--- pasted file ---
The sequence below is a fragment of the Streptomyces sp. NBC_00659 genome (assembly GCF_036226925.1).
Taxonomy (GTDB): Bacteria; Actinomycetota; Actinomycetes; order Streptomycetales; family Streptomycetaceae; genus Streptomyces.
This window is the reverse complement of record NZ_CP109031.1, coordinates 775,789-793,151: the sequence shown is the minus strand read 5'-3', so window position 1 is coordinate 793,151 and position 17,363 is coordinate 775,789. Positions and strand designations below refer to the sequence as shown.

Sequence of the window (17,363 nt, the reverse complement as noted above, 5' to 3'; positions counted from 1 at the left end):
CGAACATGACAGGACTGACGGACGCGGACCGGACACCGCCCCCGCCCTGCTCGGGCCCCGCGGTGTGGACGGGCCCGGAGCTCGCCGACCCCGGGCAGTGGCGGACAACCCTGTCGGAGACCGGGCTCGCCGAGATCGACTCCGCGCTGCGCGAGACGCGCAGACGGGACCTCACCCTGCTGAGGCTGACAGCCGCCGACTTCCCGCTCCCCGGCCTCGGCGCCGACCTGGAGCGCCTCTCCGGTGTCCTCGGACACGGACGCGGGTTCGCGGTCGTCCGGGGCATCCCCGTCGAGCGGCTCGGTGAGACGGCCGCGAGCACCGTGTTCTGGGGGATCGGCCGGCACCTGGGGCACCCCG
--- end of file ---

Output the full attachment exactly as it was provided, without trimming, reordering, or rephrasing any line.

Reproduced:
The sequence below is a fragment of the Streptomyces sp. NBC_00659 genome (assembly GCF_036226925.1).
Taxonomy (GTDB): Bacteria; Actinomycetota; Actinomycetes; order Streptomycetales; family Streptomycetaceae; genus Streptomyces.
This window is the reverse complement of record NZ_CP109031.1, coordinates 775,789-793,151: the sequence shown is the minus strand read 5'-3', so window position 1 is coordinate 793,151 and position 17,363 is coordinate 775,789. Positions and strand designations below refer to the sequence as shown.

Sequence of the window (17,363 nt, the reverse complement as noted above, 5' to 3'; positions counted from 1 at the left end):
CGAACATGACAGGACTGACGGACGCGGACCGGACACCGCCCCCGCCCTGCTCGGGCCCCGCGGTGTGGACGGGCCCGGAGCTCGCCGACCCCGGGCAGTGGCGGACAACCCTGTCGGAGACCGGGCTCGCCGAGATCGACTCCGCGCTGCGCGAGACGCGCAGACGGGACCTCACCCTGCTGAGGCTGACAGCCGCCGACTTCCCGCTCCCCGGCCTCGGCGCCGACCTGGAGCGCCTCTCCGGTGTCCTCGGACACGGACGCGGGTTCGCGGTCGTCCGGGGCATCCCCGTCGAGCGGCTCGGTGAGACGGCCGCGAGCACCGTGTTCTGGGGGATCGGCCGGCACCTGGGGCACCCCG